Disney’s Club Penguin is a social networking page for kids which lets them explore, learn, play and interact online. MFM got the lowdown on what it’s all about and how they’re making it safe.
Club Penguin opens up a frozen world for kids where, as a penguin, they can explore different scenes - from the coffee shop through to their very own igloo. Along the way they can play games, earn virtual money, make friends and chat. It's a bright and colourful foundation for kids to build their own make-believe world upon. But how are they making it safe?
Club Penguin: In 2003, three dads got together to create somewhere safe for kids to play online. It’s a snow-covered world where you get your own penguin avatar. Kids can play games, chat with friends and become part of a community-based virtual world.
CP: First and foremost it’s about a community. It’s the kids’ world - they’re the stars of the show. Their imagination is incredible. Club Penguin’s aim is to encourage exploration, build knowledge, develop a community and to ensure kids want to come back.
CP: Disney’s Club Penguin is committed to ensuring the game is as safe as possible. Safety features include:
CP: No. Because parents have to verify the account there’s no minimum age limit, it’s left up to parents’ discretion.
CP: We’re confident that there are enough safety features and moderators to mean there isn’t anything older kids could achieve by signing up themselves without a parent’s authorisation.
CP: We don’t moderate the sites as they’re nothing to do with Club Penguin. The cheats are generally hints at how to uncover hidden areas and a way for die-hard Club Penguin fans to share what they know.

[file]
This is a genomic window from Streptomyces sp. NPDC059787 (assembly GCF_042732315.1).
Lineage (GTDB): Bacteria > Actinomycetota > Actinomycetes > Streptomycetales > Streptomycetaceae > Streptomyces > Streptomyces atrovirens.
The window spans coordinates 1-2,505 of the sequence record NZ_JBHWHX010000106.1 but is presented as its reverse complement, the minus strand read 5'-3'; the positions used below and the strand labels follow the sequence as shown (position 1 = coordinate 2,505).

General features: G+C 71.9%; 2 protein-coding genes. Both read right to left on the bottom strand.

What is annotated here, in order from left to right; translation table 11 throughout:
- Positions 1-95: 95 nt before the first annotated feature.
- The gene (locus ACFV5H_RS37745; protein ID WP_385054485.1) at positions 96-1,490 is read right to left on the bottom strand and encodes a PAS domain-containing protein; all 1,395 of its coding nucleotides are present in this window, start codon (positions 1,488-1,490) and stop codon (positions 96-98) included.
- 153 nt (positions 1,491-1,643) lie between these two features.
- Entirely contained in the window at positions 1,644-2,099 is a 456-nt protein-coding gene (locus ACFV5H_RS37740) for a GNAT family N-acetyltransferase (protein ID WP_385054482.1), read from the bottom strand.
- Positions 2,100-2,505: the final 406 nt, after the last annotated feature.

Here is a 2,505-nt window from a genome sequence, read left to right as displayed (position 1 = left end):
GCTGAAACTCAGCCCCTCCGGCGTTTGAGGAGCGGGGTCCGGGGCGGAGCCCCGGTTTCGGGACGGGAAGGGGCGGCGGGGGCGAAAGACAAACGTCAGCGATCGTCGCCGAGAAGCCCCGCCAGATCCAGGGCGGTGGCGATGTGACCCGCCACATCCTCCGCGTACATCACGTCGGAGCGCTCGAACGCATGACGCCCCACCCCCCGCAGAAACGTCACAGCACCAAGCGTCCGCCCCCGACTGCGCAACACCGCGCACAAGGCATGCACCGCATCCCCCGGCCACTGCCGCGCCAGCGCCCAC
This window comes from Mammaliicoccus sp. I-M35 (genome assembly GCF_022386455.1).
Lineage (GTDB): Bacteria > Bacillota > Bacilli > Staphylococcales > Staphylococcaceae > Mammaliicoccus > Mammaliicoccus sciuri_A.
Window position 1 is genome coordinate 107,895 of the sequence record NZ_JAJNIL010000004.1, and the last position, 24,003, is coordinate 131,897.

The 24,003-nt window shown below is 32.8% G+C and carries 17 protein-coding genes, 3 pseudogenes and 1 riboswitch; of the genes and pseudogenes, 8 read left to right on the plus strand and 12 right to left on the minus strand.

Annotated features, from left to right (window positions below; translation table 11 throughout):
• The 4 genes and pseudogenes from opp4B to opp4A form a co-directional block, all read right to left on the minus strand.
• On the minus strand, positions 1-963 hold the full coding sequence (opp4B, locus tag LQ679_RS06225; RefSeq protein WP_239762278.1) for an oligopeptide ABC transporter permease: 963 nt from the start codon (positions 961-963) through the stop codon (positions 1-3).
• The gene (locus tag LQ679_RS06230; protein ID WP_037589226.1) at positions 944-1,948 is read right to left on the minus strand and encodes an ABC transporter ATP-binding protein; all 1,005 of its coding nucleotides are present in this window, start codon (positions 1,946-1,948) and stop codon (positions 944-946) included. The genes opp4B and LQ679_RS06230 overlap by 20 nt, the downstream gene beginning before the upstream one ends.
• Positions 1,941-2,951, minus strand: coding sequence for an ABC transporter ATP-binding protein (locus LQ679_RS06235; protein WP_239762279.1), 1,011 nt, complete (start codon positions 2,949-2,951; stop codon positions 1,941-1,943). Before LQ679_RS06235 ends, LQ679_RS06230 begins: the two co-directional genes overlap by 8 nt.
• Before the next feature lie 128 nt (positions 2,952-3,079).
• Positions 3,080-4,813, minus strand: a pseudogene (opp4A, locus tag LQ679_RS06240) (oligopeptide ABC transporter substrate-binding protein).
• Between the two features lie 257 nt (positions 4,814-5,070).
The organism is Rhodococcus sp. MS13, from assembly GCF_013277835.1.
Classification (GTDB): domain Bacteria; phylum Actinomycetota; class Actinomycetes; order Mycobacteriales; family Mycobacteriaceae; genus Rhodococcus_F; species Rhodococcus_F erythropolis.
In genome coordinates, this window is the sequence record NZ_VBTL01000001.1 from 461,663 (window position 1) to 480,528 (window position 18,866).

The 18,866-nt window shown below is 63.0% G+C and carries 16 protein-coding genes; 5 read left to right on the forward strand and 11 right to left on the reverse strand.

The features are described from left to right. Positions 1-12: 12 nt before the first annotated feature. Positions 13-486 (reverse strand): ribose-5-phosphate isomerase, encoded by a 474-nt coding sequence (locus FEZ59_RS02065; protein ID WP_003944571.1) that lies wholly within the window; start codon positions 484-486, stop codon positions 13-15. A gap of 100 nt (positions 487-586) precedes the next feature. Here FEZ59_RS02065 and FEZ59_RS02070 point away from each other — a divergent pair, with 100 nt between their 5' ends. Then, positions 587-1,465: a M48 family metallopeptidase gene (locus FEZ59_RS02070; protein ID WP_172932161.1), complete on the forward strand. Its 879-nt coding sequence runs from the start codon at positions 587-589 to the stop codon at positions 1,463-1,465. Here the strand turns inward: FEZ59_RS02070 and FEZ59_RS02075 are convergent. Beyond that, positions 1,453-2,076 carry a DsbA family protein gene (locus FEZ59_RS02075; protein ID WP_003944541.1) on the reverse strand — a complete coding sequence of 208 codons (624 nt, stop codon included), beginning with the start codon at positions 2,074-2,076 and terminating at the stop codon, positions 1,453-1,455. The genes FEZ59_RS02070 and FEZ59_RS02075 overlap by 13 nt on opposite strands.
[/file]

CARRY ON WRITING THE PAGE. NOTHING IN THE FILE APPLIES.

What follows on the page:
CP: We’ve had no incident within the seven years we’ve been running. We’ve been most taken with how much kids want to play and create their own role-play situations.
CP: Most of the members aren’t signed up to the monthly £3.95 membership. As a non-member you’re still able to play a lot of the games, purchase items with your coins as well as uncover secret sections. The idea is that kids will spend the time coming back to uncover more – you don’t get everything out of it from your first visit, it’s not handed to you on a plate.
CP: Anything purchased will go into inventory. You’ll get it all back if you sign up to be a member again.
CP: You can earn coins through games and other activities. You can choose to spend this on certain items. Your options are more extensive if you’re a full paid member.
CP: Definitely. New content is added every week. There are games and recipes included to encourage kids away from the virtual game. Adults can also limit the amount of time spent in the game too. If you want to find out more, head over to the parents’ section of Club Penguin.
Be very careful with Club Penguin. I joined for my kids and they both enjoyed it for a while, but once they grew out of it I discontinued the membership. Then out of the blue I noticed that Club Penguin had started charging my credit card again! I went to the website and clicked to discontinue payment and it reported that there were no recurring payments. Yet my credit card has been charged (and for about 4 months before I picked it up). I have sent an email to their billing dept. but still am waiting for a reply.
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